Planes: Flat Animation Up in the Air

The best thing about “Planes” is not its story or visual style, which are below mediocre, but the gallery of colorful voices, lent by actors who are not readily associated with the genre.

Initially, “Planes” was meant to be a direct-to-DVD title, due to its lack of interesting story and buoyant tone, two attributes associated with the Pixar type of animation.

A high-concept feature, “Planes” is essentially “Cars” in the air, and more like the safe and stiff “Cars 2” than the first picture.
Is the studio running out of good ideas? It’s likely to be dismissed by most critics as one of the weakest entries in an otherwise distinguished line of movies.

Nonetheless, despite serious dramatic weaknesses, “Planes” should generate decent, if not boffo box-office. It’s after all August, and the kids are still off from school, plus the last animation, “Turbo,” did not fulfill artistic and/or commercial expectations.

There are striking similarities between the slender plot of “Planes”and that of the awful and uncommercial “Turbo” and the entertaining and accessible “Despicable Me.”
Based on a concept by executive producer John Lasseter and directed by Klay Hall (“King of the Hill”), the sporadically engaging tale is further marred by technical lingo that children will find to understand

As written by Jeffrey M. Howard (Secret of the Wings), the tale is based on few ideas and charcaters that are pale imitations of other, familiar ones. The gruff Skipper is a winged take on gruff Doc Hudson. Dusty’s green nemesis Ripslinger is a knock-off of

Set in the American Midwest Planes concerns the high-flying ambitions of Dusty Crophopper (voiced by Dane Cook), a crop duster who feels the need for speed. (Sound familiar?)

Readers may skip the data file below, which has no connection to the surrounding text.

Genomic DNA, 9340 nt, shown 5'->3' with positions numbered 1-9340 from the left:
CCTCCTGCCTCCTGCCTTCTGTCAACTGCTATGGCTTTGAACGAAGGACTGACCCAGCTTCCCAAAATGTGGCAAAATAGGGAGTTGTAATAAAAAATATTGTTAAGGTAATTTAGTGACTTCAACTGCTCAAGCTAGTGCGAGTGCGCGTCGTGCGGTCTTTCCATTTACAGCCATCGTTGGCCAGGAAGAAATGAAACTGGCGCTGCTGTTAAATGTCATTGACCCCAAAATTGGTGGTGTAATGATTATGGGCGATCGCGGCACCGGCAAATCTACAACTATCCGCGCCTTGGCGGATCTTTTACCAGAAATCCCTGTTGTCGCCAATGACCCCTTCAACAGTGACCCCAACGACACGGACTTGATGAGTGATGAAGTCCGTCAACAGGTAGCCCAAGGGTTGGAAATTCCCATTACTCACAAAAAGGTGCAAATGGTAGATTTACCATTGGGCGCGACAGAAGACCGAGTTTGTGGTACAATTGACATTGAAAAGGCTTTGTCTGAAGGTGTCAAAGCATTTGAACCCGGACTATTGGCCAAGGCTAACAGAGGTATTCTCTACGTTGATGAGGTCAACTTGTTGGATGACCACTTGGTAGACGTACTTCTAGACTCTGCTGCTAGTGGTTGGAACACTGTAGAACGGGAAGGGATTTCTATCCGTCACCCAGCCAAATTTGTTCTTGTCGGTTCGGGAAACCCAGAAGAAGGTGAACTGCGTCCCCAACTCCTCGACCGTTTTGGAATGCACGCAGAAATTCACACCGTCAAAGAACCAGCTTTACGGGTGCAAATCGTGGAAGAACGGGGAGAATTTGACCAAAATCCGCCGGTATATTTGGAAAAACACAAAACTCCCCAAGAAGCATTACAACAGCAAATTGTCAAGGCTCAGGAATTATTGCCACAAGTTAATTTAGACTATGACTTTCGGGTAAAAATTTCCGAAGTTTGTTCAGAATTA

He is taken under the tutelage of a reclusive and eccentric mentor Skipper (Stacy Keach), a Navy Corsair who once commanded the celebrated Jolly Wrenches squadron until an incident removed him from combat. Dusty also receives training from a female named Dottie (Teri Hatcher), a spunky forklift.

Soon after training, Dusty goes up against Ripslinger (Roger Craig Smith) in an air-racing event that takes him away from home and all over the globe.

Two stars of Tony Scott’s smash hit, Top Gun, Anthony Edwards and Val Kilmer lend their voices to playing Echo and Bravo, while Brent Musburger reprises his Cars 2 role as sportscaster Brent Mustangburger. Julia Louis-Dreyfus brings some color to her role as a French-Canadian competitor named Rochelle, who’s being courted by the confident El Chupacabra (Carlos Alazraqui).

McQueen’s nemesis Chick Hicks. The dimwitted fuel truck Chug (Brad Garrett) recalls dimwitted tow-truck Materd.

By-the-book storytelling (it feels as if it was made by a committee), “Planes” boasts the same moral of most animations: You have to believe in yourself to overcome obstacles and achieve your dreams. In other words, the movie is too safe, predictable, lacking fun, wit and imagination to generate sustained interest for 92 minutes.

Children may be walking up and down the ailes during the screening, finding it hard to get involved, while parents may be looking at their watches
Voice cast:

Dane Cook, Stacy Keach. Brad Garrett, Teri Hatcher, Julia Louis-Dreyfus, Priyanka Chopra, John Cleese, Cedric the Entertainer, Anthony Edwards, Val Kilmer


Released by Disneytoon Studios
Director: Klay Hall
Screenwriter: Jeffrey M. Howard
Executive producer: John Lasseter
Producer: Traci Balthazor-Flynn
Production designer: Ryan L. Carlson
Music: Mark Mancina
Editor: Jeremy Milton

MPAA Rating: PG
Running time: 92 minutes.